Thursday, June 30, 2011

Another Giant Sucking Sound?

It’s been an article of liberal faith that the financial crisis was caused by a failure to regulate the banking system.

So, the Democratic Congress and President crafted something called the Dodd-Frank financial reform bill. Finally, the government would be able to place strict controls on Wall Street greed.  

Honorable people have different opinions on what caused the crisis of 2008. Different analyses lead to different policy prescriptions. If you want to know which is right and which is wrong, you can get a first indication by putting one of the policies into practice. They you can judge it by the effects it produces. It’s called a reality check.

In 1992 Ross Perot found his political voice when he started complaining about a “giant sucking sound” that was taking jobs out of America and into Mexico.

Today we are starting to hear a new sucking sound. It may not be gigantic, but it is beginning to suck jobs out of Wall Street and into Singapore.

Charles Gasparino reports: “Why is Goldman Sachs preparing to outsource traders, salespeople and investment bankers from here in America, where it has made untold billions over the years as Wall Street's premier trading firm, to places like Singapore and India?

“The answer can be found largely in the 2,000-plus pages of last year's Dodd-Frank financial ‘reform’ law -- which will eventually translate into some 40,000 pages of regulations. The financial industry is still frozen, waiting to find out how bad these regs will turn out; but what all the CEOs of the big banks know for sure is that it's about to get a lot more expensive to do business here.”

And also: “It's not just Goldman, which wants to expand a once-tiny Singapore office by hiring 1,000 executives while it contemplates a major job reduction at home. (Yesterday, Goldman told the labor department it's cutting at least 230 jobs.) Just about every major US bank is looking at outsourcing as a way to pay for the new costs of doing business as regulators hammer out new rules.”

Now to the fun part. Gasparino explains: “The biggest irony is that Wall Street has long been the engine financing the New York welfare state -- yet it's being squeezed by lefty politicians who believe in expanding the national welfare state.

Gasparino calls New York a welfare state-- it used to be called the Empire State-- because, in New York City, 40,000 people pay one half of the taxes.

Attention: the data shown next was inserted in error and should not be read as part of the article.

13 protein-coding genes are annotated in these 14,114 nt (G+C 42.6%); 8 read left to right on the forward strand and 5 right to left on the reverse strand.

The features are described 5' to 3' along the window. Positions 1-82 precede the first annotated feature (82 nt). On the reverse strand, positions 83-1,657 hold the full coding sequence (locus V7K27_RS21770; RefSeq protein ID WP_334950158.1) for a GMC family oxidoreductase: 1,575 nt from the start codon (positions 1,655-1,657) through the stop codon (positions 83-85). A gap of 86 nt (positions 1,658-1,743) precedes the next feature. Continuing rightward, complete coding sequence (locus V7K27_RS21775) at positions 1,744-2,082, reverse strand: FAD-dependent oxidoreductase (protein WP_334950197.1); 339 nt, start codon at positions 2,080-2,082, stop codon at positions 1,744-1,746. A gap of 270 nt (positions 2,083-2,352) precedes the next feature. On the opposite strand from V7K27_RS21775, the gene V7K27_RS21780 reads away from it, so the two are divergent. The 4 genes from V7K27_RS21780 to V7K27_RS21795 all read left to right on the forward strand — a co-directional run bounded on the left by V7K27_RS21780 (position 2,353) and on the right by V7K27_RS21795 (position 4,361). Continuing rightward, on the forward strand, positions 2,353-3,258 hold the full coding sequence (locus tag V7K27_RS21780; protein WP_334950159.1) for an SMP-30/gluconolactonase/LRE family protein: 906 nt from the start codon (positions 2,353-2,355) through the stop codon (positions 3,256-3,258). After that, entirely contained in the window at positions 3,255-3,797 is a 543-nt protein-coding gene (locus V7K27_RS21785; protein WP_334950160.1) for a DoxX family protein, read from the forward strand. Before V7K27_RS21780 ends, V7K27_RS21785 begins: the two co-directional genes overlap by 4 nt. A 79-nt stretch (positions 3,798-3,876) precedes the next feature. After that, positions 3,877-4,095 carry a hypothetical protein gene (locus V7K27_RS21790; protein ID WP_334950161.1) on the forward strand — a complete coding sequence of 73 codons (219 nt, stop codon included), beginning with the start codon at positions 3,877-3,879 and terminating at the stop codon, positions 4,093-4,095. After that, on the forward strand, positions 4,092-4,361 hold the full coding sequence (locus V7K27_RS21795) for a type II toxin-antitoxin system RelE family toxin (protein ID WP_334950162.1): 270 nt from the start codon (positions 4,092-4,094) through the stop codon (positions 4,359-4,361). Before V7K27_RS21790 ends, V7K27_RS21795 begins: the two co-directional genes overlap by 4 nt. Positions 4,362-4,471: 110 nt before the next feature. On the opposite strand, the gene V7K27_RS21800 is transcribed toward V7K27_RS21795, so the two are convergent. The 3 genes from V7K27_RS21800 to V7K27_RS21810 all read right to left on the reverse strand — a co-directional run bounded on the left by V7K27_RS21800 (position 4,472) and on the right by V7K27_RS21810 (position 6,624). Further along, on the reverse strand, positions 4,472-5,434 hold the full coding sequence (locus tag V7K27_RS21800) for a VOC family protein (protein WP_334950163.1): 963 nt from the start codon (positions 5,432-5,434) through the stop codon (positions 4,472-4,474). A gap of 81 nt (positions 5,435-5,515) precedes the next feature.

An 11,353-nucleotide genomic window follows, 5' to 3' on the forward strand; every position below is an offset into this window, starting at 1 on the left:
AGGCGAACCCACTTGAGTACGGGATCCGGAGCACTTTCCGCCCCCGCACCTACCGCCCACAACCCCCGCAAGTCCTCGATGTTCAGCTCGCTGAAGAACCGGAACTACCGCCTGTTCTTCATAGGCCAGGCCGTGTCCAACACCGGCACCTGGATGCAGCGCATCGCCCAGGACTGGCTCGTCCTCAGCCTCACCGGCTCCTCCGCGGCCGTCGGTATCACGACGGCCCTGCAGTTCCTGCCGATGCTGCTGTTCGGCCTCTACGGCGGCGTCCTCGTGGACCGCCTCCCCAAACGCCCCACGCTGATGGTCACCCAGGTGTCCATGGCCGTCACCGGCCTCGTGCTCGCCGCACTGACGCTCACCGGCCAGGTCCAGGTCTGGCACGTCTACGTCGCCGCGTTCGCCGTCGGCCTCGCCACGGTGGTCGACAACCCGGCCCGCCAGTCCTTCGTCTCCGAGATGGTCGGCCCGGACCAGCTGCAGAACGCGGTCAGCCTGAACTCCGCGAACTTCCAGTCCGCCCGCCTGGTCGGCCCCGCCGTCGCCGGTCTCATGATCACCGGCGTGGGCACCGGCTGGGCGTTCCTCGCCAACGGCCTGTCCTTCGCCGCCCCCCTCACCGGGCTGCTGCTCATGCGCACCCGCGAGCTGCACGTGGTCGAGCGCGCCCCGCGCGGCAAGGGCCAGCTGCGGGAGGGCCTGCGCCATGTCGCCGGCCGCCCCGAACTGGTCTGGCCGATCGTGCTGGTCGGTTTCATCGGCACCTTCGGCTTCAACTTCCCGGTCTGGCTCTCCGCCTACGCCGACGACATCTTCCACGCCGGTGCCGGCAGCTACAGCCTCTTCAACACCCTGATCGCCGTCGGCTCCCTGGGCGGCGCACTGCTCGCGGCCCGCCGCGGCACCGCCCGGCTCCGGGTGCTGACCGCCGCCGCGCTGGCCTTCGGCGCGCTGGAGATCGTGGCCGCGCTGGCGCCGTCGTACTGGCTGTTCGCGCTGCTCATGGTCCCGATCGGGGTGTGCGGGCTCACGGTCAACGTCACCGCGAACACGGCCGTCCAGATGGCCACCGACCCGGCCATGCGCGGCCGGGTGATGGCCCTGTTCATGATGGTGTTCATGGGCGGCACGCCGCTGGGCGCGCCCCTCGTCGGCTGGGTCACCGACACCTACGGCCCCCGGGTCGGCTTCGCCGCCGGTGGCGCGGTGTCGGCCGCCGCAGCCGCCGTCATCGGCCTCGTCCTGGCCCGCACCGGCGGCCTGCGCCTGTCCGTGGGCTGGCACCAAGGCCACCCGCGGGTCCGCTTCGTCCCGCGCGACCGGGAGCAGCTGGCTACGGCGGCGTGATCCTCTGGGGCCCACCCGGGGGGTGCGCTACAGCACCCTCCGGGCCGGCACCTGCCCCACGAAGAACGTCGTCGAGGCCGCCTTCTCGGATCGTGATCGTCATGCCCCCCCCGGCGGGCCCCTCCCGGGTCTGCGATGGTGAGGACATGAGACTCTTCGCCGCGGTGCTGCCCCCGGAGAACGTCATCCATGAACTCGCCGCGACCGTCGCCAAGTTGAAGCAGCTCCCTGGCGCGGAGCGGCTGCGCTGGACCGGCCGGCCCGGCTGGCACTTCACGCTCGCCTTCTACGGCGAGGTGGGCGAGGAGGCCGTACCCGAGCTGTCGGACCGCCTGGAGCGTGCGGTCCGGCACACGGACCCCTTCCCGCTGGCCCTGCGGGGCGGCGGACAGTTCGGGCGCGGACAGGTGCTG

That’s one half of one percent of the population paying one half of the taxes.

For those who want to soak the rich, New York is your kind of town.

But let’s be fair and balanced. It’s not just the leftist politicians who are destroying jobs in New York by punishing the Wall Street bankers. These same Wall Street bankers who are complaining most vociferously about Dodd-Frank are also self-proclaimed liberals.

Wall Street loved Barack Obama, far more than it loved his opponent. It raised vastly more money for him than it ever did or will for any lowly Republican or Tea Party candidate.

Wall Street is filled with true believing liberal Democrats who somehow or other did not grasp the implications of handing power to liberal Democrats in Washington.

Were it not for the fact that a sustained exodus of high-paying jobs is going to cause severe pain in New York City one would sit back and revel in the Schadenfreude.

Still, we offer no pity to the liberal Wall Street banker who is, in Shakespeare’s immortal words: “hoist with his own petard.”


David Foster said...

For all the Wall Street bashing that goes on, "progressives" of the Obama stamp are far more comfortable with bankers, brokers, etc than with people who run manufacturing, transportation, or retailing companies. The situation is analogous to the traditional English class structure, in which it was best to be a non-working landowner, next best to be a government official, marginally acceptable to be in finance, and not at all acceptable to be "in trade."

See "English Culture and the Decline of the Industrial Spirit," by Martin Weiner. Apparently, the class prejudice noted above got significantly worse in the mid-to-late 1800s:

“At the time of the Great Exhibition of 1851, Britain was the home of the industrial revolution, a symbol of material progress to the world…By the nineteen-seventies, falling levels of capital investment raised the specter of outright “de-industrialization”…The emerging culture of industrialism, which in the mid-Victorian years appeared, for good or ill, to be the wave of the future…was itself transformed….the later nineteenth century saw the consolidation of a national elite that, by virtue of its power and prestige, played a central role both in Britain’s modern achievements and its failures. It administered the most extensive empire in human history with reasonable effectiveness and humanity, and it maintained a remarkable degree of political and social stability at home…It also presided over the steady and continued erosion of the nation’s economic position in the world. The standards of value of this new elite of civil servants, professionals, financiers, and landed proprietors, inculcated by a common eduction in public schools and ancient universities and reflected in the literary culture it patronized, permeated by their prestige much of British society beyond the elite itself. Those standards did little to support, and much to discourage, economic dynamism. They threw earlier enthusiams for technology into disrepute, emphasized the social evils brought by the industrial revolution, directed attention to issues of the “quality of life” in preference to the quantitative concerns of production and expansion, and disparaged the restlessness and acquisitiveness of industrial capitalism.”

Stuart Schneiderman said...

This sounds like a great book. I just ordered a copy. Thanks for bringing it to our attention.

Amabel said...

This will not really work, I suppose this way.